as it happens my room is really really near to the parade path. Example 2: Chandler: Finally. I figure I’d better reply it. and it turns out it’s my female parent.

    which is very-very eldritch. because- she ne’er calls me! Intensifications incorporating negation have besides been found in the informations such as: truly no easy. truly non happy. but they merely occurred in the address of Monica. Example 4: Monica: Now I’m thinking that he bought her the large pipe organ. and she’s truly non happy about it.

    Examples 5: Monica: Okay. It’s-it’s about Alan. There’s something that you should cognize. I mean. there’s truly no easy manner to state this.

    . uh. . I’ve decided to interrupt up with Alan.

    4. DecisionBased on my research consequences. I can claim that adult females use more adjectives than work forces do. although the qualitative differences are non important. My consequences besides seem to back up Lakoff’s claim as that adult females use more „empty” adjectives.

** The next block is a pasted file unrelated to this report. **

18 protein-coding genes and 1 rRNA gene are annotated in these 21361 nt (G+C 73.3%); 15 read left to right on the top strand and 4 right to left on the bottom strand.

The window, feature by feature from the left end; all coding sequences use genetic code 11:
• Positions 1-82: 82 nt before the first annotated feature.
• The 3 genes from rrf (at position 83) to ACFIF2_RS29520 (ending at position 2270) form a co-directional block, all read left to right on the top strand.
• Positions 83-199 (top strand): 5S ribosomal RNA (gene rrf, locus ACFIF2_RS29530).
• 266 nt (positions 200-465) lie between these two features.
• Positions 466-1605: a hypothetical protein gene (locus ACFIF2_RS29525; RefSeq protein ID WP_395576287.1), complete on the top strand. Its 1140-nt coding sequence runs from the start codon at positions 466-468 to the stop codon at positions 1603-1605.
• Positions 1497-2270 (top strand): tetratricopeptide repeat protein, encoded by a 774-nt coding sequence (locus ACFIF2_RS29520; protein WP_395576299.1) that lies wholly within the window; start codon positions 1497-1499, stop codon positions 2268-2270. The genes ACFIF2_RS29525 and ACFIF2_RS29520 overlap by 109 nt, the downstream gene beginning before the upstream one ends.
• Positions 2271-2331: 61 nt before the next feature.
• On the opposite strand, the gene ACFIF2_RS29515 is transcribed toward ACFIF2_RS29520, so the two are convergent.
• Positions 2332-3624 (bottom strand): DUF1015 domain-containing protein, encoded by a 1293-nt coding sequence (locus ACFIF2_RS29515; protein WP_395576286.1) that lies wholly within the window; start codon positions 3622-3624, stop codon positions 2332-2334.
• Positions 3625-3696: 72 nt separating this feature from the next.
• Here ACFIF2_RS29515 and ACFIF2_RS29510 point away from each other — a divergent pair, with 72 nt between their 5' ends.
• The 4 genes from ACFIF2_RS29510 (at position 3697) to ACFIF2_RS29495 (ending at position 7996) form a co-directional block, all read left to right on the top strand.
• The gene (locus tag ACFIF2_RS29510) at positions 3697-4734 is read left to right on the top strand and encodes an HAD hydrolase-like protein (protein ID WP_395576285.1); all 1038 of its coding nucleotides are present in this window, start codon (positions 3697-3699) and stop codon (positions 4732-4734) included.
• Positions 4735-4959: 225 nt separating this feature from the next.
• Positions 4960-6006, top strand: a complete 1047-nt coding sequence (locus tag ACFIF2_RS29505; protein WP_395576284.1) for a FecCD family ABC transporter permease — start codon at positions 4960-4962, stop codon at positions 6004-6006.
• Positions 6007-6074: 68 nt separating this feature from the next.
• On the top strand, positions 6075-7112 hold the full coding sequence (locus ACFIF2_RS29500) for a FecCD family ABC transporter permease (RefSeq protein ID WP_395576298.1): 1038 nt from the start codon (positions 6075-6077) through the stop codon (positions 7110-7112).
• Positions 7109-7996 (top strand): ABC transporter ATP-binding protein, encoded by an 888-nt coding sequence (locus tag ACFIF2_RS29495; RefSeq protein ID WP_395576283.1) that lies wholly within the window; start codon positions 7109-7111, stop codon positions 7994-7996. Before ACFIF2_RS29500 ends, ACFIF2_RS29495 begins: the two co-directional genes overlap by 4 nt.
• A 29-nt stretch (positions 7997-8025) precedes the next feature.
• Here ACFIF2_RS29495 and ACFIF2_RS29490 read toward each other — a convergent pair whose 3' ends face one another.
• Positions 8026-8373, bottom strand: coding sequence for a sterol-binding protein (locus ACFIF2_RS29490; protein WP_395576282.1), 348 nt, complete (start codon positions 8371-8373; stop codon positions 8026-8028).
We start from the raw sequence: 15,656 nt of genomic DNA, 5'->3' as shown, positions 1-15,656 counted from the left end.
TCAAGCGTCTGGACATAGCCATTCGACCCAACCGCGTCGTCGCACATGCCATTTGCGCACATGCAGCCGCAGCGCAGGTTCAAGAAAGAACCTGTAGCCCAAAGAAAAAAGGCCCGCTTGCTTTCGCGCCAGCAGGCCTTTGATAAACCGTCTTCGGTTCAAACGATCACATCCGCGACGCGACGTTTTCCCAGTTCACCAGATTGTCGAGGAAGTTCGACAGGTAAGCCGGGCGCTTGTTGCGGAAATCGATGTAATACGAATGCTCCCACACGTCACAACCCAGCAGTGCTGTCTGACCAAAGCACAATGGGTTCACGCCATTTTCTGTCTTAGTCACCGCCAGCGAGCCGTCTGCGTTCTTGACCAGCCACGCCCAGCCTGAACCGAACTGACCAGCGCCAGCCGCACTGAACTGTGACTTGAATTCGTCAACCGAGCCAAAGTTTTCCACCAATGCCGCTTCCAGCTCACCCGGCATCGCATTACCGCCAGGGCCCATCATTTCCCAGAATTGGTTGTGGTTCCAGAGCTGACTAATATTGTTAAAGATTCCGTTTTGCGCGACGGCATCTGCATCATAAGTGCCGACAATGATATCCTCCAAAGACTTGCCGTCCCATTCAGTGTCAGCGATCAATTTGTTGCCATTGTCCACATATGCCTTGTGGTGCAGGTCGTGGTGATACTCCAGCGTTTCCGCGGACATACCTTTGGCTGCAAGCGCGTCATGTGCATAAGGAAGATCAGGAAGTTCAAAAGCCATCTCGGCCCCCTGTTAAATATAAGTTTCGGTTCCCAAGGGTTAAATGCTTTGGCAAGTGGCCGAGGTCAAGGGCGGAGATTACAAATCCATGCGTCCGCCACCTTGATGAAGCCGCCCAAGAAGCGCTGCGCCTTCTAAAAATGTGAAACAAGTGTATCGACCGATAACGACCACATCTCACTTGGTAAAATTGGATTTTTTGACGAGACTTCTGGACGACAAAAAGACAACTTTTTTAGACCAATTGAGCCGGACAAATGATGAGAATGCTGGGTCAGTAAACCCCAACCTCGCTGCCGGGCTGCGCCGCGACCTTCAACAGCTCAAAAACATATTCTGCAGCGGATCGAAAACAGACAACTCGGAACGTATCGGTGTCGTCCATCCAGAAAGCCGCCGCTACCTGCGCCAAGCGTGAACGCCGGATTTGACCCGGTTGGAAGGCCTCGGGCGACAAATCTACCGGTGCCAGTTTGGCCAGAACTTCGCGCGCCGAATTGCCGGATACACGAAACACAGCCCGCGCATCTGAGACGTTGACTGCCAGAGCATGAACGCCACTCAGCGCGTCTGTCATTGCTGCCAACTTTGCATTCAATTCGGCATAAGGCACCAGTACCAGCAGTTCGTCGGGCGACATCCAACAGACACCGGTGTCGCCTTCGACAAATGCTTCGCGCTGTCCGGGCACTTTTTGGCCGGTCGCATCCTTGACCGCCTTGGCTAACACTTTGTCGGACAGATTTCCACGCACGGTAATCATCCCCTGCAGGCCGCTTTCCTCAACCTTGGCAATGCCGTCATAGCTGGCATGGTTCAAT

because good and nice were among the three most frequent adjectives used by the female characters. In contrast. there were no illustrations for „empty” adjectives in the interactions of male characters. On the footing of my informations we can reason that there are gender differences in the usage of intensives. Comparing the figure of intensives used by work forces ( n=45 ) and adult females ( n=100 ) the hypothesis that the latter tend to utilize significantly more intensives than work forces do seems to be confirmed. The intensives so and truly were used often among adult females.

    The hypothesis that intensives like so. truly and really are more typical for female address seems to be true in the instance of so and truly. but non for really. Overall it can be claimed that there are both qualitative and quantitative differences in the usage of adjectives and intensives in the address of the male and female characters I analysed.

    Mentions1. Amir. Z. . Anidin.

    H. . Saadiyah. D.

    . Kemboja. I. .

    ( 2012 ) . Gender Differences In The Language Use Of Malaysian Teen Bloggers. Journal of Language Studies Volume 12. pp. 106-124. 2.

    Bauer. L. . & A ; Bauer. W. ( 2002 ) .

    Adjectival supporters in the English of immature New Zealanders. Journal of English Linguistics. 30 ( 3 ) . pp.

    244-257. 3. Bradac. J. . Mulac.

    A. . & A ; Thompson. S. ( 1995 ) .

    Men’s and women’s usage of intensives and hedges in problem-solving interaction: Molar and molecular analyses. Research on Language and Social Interaction. 28. pp.

    93-116. 4. Coates. J. ( 1998 ) . Language and Gender: A Reader.

    Oxford: Blackwell. 5. Cohen. A. D.